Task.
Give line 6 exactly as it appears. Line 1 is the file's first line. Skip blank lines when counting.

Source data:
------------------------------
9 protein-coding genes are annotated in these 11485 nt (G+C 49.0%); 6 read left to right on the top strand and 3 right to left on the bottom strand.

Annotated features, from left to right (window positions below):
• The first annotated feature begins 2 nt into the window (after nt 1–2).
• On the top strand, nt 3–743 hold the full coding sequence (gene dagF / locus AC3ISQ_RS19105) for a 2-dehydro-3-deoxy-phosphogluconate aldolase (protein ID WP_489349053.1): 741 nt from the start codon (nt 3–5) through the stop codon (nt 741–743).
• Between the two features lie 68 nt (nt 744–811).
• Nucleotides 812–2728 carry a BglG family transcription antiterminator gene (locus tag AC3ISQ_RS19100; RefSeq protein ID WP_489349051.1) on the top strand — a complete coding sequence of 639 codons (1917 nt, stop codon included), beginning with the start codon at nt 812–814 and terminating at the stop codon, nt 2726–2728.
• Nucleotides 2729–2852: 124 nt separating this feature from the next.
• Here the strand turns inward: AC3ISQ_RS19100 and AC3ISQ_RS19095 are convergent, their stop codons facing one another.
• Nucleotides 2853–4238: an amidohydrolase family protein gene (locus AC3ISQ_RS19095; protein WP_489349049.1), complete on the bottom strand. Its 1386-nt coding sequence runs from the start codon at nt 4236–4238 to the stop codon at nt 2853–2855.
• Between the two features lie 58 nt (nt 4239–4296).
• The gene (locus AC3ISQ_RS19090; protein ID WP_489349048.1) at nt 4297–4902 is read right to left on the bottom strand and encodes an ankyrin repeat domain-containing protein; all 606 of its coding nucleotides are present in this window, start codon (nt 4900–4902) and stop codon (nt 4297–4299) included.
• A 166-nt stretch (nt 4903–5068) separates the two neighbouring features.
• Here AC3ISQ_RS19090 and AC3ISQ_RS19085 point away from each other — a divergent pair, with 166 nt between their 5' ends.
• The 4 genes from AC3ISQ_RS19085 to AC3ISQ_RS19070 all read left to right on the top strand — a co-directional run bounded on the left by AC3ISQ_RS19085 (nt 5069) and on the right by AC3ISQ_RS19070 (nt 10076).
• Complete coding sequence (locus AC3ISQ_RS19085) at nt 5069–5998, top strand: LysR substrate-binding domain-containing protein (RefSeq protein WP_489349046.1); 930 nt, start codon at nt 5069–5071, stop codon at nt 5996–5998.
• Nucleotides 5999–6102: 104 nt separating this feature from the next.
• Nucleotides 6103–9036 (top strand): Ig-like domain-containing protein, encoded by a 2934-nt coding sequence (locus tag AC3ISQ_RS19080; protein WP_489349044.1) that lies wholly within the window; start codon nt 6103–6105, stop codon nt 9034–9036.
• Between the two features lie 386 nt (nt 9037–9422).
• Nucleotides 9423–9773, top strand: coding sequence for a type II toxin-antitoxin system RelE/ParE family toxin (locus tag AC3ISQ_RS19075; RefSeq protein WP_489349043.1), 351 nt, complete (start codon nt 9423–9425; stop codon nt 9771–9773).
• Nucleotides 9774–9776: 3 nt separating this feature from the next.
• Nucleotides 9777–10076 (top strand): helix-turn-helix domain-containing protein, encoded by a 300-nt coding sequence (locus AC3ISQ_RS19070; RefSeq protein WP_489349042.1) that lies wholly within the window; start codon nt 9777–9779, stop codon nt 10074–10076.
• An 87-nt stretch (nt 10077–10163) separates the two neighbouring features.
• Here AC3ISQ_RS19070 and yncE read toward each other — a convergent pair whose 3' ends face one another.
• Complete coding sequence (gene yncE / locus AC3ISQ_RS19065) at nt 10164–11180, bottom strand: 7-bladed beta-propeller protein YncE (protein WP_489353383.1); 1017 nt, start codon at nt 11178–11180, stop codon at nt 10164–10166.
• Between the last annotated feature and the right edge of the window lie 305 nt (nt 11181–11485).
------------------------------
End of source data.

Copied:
• Nucleotides 812–2728 carry a BglG family transcription antiterminator gene (locus tag AC3ISQ_RS19100; RefSeq protein ID WP_489349051.1) on the top strand — a complete coding sequence of 639 codons (1917 nt, stop codon included), beginning with the start codon at nt 812–814 and terminating at the stop codon, nt 2726–2728.